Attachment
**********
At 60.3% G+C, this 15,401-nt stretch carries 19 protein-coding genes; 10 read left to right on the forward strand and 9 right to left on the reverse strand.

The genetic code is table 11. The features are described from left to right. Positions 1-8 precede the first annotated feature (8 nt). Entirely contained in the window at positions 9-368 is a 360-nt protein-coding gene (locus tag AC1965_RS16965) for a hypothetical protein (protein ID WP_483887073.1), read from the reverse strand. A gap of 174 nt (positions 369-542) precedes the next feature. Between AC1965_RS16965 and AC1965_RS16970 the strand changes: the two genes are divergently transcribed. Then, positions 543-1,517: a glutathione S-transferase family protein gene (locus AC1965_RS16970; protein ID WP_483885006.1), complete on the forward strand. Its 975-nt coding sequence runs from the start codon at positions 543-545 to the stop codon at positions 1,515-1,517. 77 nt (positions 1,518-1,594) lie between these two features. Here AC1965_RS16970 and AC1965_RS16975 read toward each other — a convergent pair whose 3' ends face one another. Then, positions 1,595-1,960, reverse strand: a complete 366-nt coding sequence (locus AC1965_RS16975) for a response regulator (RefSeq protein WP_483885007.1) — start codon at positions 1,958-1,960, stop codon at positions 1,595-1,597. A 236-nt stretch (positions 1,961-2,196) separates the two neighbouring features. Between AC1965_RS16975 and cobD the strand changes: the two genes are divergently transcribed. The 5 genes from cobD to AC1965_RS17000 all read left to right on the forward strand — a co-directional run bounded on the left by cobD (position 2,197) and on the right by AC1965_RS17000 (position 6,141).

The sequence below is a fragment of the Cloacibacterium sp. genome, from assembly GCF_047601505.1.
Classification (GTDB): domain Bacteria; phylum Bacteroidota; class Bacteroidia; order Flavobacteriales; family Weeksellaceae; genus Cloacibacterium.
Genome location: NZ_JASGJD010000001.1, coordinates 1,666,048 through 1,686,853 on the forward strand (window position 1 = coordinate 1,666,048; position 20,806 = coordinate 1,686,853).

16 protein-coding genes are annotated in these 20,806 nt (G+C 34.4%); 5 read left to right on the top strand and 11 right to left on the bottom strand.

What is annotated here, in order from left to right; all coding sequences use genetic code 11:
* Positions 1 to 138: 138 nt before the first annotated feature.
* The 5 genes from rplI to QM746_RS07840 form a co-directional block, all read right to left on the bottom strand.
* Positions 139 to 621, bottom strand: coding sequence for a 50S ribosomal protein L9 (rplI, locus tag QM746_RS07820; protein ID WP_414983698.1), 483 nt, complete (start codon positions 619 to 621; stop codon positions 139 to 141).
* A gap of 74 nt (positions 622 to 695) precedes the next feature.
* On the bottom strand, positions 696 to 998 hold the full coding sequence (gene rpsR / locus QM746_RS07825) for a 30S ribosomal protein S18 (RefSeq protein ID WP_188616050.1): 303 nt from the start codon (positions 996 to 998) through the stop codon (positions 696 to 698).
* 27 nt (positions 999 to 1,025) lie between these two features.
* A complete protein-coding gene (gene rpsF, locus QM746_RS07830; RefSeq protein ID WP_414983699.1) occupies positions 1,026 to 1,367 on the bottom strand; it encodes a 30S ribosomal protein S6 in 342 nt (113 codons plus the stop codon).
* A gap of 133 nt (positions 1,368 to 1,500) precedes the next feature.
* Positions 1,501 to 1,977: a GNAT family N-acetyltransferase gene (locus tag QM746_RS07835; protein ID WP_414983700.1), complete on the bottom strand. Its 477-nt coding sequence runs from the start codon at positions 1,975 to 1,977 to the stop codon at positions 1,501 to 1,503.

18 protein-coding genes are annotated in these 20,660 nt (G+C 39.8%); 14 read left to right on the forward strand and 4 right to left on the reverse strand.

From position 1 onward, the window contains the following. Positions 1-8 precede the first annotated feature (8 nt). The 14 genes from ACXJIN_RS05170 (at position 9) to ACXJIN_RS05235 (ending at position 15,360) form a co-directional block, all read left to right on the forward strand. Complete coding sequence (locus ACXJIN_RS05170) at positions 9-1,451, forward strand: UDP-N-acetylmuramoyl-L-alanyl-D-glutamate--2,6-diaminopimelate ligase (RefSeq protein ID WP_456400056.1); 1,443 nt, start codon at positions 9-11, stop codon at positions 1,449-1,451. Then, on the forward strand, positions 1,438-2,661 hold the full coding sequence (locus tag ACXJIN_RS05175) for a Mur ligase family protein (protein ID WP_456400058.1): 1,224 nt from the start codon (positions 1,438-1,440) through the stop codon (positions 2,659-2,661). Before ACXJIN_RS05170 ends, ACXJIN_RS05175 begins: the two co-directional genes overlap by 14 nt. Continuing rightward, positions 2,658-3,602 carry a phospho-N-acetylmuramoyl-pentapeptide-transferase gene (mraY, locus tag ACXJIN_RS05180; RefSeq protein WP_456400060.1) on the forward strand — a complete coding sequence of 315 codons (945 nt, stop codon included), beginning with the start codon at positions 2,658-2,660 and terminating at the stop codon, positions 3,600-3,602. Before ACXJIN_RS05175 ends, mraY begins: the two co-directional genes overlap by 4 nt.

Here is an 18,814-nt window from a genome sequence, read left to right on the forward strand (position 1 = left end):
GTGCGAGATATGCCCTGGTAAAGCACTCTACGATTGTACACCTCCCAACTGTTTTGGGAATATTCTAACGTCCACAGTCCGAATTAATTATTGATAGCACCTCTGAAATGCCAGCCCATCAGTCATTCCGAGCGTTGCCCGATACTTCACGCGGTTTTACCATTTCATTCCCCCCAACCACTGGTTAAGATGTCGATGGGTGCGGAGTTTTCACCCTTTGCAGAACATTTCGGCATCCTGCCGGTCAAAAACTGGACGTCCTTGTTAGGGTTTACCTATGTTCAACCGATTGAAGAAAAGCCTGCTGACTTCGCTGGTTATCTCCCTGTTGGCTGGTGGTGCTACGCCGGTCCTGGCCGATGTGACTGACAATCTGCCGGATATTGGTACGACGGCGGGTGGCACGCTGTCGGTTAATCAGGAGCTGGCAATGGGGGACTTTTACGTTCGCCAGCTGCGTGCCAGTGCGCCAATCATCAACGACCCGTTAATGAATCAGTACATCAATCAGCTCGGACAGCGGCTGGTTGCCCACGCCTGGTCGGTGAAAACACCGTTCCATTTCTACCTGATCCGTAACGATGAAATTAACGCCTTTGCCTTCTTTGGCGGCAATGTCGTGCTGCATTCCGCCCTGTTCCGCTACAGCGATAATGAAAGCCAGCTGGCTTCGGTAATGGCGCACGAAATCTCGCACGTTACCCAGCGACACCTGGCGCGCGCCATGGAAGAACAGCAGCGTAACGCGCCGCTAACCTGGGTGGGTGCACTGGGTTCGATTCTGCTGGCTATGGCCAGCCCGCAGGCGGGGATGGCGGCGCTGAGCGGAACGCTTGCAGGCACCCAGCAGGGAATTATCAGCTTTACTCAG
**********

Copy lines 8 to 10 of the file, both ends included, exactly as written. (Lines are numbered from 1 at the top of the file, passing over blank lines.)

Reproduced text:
* Positions 1 to 138: 138 nt before the first annotated feature.
* The 5 genes from rplI to QM746_RS07840 form a co-directional block, all read right to left on the bottom strand.
* Positions 139 to 621, bottom strand: coding sequence for a 50S ribosomal protein L9 (rplI, locus tag QM746_RS07820; protein ID WP_414983698.1), 483 nt, complete (start codon positions 619 to 621; stop codon positions 139 to 141).